Although a ship may be waiting for a day or two off Port Botany, that is on top of a pre-existing 19 or 20 day delay crossing the ocean en-route.
Even when the delay at one port is only three or four days, the cost to the ship can be massive. If a ship is late in one port, then it will probably miss its scheduled window in the next port and be even further delayed. These delays compound until the ship departs its last Australian port. Then it may have to steam at full speed for ten days back to north Asia to regain its schedule.
As explained above, sailing extra fast costs a disproportionately large amount of money in fuel. The differential between steaming at a planned 18 knots to full speed at 25 knots is an extra 200 tonnes of fuel per day – that’s nearly AUS$1 million.
Delays don’t just cause shipping companies to incur fuel-related costs
There are a wide range of other daily operating costs that a ship incurs even if it is not sailing anywhere. Each day of delay wastes those costs. These include daily crewing costs, provisions, lubricants, stores, hull & machinery insurance, finance costs (very hefty on multi-million dollar ships), protection & indemnity fees and management fees to name a few.
Multiply those per ship costs up by the number of vessels in a fleet or a shipping loop and, even excluding the cost of fuel, a day of delay equals a huge daily cost.
There are a variety of other land-side costs incurred too in terms of in-house staff time, management time, legal fees, internal pricing, and many more. All of these expenses have to be costed-up and accounted for.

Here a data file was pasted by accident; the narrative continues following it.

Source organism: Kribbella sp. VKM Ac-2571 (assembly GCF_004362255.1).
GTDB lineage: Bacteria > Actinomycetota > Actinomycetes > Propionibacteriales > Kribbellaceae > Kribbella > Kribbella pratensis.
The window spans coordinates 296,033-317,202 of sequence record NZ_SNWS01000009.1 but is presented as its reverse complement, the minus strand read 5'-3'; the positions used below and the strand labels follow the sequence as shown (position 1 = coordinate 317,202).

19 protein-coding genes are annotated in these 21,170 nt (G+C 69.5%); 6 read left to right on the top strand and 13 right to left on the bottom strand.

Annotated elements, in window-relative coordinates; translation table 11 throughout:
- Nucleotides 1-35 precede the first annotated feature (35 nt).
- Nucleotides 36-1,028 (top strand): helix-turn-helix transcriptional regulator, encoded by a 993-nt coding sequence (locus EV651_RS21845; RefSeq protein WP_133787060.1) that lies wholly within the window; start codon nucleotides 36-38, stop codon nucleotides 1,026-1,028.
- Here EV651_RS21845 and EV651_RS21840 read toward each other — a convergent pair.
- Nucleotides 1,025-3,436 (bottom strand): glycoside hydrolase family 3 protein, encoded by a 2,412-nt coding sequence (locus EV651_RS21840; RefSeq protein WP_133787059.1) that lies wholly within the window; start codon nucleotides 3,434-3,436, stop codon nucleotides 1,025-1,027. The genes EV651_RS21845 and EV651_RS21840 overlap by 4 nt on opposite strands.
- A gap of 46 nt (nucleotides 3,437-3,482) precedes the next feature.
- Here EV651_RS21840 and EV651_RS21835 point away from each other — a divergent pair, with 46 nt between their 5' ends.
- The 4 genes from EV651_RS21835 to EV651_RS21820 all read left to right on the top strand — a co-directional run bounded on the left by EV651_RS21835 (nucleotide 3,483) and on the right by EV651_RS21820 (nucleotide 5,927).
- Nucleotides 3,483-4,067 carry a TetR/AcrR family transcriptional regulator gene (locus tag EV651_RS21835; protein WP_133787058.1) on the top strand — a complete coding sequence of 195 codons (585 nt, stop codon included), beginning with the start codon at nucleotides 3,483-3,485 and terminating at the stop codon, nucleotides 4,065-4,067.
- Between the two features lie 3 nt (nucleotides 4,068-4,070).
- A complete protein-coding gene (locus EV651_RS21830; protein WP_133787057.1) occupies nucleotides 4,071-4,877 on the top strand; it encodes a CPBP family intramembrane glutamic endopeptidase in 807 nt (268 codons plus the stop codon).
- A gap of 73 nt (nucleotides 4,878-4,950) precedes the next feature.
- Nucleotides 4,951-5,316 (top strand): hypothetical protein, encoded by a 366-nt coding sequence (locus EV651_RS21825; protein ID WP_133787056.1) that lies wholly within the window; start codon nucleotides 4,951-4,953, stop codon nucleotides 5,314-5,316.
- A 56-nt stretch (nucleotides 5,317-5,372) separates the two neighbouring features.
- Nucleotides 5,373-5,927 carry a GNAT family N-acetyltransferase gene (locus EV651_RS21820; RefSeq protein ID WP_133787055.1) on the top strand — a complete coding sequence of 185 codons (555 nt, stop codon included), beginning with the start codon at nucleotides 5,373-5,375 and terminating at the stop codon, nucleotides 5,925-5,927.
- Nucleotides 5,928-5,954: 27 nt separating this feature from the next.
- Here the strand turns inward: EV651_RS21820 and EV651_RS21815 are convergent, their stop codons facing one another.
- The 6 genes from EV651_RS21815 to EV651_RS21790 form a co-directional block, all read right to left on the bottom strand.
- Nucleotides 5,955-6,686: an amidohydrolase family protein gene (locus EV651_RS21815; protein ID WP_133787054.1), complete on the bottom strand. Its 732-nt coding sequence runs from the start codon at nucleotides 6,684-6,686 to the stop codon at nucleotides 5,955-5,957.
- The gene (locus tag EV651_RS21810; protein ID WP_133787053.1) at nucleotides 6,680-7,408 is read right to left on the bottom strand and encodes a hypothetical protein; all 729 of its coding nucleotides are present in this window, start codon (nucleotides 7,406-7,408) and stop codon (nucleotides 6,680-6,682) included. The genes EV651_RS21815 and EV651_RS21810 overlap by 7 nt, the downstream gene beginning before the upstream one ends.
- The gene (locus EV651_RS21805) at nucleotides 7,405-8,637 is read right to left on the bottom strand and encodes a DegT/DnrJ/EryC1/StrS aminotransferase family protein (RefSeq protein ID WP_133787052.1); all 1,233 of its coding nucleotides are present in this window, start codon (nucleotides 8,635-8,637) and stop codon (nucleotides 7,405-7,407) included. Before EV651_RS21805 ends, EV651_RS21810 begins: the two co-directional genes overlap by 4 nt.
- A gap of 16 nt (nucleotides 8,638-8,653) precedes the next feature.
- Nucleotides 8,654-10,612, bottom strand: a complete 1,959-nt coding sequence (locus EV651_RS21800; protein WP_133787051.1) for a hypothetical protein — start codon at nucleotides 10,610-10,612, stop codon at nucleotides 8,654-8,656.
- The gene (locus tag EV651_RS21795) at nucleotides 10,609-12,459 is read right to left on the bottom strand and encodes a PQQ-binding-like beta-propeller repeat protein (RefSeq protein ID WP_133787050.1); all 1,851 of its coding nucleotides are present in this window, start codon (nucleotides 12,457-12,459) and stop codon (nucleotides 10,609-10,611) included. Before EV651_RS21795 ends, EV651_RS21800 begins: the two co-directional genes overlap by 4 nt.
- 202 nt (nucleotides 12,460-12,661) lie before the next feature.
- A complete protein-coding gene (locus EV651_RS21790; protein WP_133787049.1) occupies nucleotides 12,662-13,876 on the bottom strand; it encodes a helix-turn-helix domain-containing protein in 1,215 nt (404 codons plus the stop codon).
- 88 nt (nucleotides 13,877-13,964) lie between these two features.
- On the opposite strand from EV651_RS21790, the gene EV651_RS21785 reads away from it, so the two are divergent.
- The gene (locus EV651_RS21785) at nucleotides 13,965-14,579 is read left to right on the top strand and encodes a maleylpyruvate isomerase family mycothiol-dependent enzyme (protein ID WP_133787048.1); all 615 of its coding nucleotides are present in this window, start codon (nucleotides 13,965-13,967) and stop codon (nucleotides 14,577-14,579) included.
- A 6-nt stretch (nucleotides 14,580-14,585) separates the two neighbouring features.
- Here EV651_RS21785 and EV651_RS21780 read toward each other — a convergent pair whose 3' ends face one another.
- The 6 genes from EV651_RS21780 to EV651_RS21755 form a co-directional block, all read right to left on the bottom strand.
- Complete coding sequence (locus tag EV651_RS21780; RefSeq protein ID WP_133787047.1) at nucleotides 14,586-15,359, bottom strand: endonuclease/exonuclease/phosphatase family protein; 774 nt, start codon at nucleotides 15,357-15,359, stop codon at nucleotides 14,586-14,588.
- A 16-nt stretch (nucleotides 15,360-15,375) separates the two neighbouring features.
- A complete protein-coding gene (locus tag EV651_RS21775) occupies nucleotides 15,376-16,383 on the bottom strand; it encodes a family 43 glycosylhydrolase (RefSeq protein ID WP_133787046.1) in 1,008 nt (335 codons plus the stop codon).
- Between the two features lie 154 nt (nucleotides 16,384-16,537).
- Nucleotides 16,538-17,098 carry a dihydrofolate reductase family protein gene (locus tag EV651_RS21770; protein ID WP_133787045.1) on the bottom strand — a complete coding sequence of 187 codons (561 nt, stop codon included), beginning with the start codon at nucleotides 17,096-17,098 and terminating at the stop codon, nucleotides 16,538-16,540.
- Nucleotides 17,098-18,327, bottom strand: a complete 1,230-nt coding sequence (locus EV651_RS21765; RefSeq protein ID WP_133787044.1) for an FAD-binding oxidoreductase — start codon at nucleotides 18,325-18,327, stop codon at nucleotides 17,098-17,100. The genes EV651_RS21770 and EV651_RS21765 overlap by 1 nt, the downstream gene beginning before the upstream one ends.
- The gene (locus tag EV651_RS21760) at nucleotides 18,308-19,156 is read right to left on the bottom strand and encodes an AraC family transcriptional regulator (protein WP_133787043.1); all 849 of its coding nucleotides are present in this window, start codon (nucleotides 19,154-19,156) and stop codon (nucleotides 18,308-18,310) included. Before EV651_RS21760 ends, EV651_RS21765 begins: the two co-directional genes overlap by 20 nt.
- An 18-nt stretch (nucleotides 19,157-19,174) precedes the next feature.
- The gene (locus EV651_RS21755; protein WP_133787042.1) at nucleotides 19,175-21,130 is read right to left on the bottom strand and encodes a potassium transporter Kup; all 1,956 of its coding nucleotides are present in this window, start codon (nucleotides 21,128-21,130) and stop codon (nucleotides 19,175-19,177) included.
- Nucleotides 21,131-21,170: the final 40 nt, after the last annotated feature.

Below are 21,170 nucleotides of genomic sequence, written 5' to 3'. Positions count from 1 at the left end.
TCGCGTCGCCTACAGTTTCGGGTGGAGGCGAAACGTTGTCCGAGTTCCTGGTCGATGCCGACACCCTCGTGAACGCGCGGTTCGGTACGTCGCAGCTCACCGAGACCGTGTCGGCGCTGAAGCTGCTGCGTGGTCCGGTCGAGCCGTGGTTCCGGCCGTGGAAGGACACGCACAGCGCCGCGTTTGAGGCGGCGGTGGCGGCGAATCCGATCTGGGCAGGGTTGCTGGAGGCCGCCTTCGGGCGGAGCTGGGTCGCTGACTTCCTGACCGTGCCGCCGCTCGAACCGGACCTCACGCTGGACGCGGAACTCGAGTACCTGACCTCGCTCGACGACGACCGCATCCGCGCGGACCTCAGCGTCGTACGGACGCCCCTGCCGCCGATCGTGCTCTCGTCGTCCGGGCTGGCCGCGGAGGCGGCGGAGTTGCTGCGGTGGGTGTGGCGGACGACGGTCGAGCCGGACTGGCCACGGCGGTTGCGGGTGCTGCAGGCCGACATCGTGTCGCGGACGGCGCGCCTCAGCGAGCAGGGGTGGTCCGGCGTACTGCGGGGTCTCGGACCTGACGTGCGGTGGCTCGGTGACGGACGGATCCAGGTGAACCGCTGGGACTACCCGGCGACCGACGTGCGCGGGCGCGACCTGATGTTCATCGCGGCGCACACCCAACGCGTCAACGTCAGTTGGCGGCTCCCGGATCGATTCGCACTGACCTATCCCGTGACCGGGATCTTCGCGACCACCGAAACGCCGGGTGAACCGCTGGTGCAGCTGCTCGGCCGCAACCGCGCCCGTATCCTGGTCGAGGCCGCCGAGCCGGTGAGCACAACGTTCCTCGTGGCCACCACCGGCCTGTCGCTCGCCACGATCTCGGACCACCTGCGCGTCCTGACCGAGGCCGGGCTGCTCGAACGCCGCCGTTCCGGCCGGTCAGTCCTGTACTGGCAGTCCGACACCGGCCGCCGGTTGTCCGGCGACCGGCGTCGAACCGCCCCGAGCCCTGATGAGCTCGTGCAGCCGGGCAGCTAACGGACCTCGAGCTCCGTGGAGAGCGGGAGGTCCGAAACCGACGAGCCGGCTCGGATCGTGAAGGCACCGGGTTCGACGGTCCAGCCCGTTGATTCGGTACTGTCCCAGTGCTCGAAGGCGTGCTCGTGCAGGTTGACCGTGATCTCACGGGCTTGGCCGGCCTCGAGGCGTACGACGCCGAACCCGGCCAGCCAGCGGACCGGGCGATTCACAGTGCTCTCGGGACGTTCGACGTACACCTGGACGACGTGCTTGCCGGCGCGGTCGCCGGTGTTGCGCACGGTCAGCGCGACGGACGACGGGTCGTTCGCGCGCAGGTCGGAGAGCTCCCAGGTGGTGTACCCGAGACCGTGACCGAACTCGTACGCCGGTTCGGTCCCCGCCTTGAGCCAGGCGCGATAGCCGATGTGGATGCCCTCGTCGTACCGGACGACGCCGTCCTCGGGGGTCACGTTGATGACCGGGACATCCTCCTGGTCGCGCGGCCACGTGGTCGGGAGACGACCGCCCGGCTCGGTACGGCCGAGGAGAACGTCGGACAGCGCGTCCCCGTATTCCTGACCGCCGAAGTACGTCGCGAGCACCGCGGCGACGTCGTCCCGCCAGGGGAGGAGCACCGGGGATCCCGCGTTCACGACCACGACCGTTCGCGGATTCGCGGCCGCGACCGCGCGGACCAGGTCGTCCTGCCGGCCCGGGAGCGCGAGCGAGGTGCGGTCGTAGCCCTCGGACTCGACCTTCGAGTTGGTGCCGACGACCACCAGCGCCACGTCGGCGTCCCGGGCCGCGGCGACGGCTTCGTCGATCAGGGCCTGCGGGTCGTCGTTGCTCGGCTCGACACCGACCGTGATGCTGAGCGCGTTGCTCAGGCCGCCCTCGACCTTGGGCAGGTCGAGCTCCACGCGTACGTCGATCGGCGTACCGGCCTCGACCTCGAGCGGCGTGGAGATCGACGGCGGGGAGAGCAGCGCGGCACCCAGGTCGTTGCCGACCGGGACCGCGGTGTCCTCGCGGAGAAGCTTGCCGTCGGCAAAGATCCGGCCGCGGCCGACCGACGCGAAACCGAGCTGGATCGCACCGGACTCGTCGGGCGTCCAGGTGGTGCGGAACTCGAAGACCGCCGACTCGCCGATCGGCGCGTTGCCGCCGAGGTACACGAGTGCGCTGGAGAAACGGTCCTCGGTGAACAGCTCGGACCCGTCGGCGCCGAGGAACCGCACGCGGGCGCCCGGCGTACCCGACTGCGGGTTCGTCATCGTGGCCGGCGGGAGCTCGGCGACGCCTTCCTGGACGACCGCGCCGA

Where ships are forced to skip Sydney and offload Sydney-destined cargo in Brisbane or Melbourne, they face extra costs for at least two additional lifts plus possible over-stow lifts, terminal transfers, and storage costs. These likely exceed AUD$1,000 per container.
Additionally shipping companies will have to forego other planned cargo on the transhipment service.
Here’s a formula that simply explains the consequences of disruption in the supply chain: each day of delay = chaos and huge wasted costs.
Hear it from NSW Ports
Marika Calfas, CEO of NSW Ports, has recently published a highly useful and informative statement about what is happening at Port Botany. Shipping Australia commends this move as transparency is vital to the smooth operation of the industry.
Unfortunately, some industry executives have focused on the pleasing (but ultimately minor) news in that statement that there are only a few vessels waiting to immediately enter the port. They have taken this statement as evidence that the situation is resolving or has resolved.
It is not and it has not.
The congestion situation was bad, is bad, and will continue to be bad in the near future.
Shipping Australia encourages industry executives to focus on the really important part of the statement by Ms Calfas, which is as follows:
“Following the suspension of industrial action at DP World Australia and Patrick Terminals, shipping schedules remain off-window at all ports and may take a couple of months for schedule integrity to be restored. Containers that should have been handled at Port Botany during September will now be handled during October and November“.
Meanwhile, some shipping lines have had no option but to bypass Sydney and to deliver goods via Melbourne. Those boxes will need to be shipped somehow, whether by land or by sea, to Sydney and that’s a process which could take weeks. It will likely come at a great additional cost to importers and, ultimately, to the end buyers of the goods.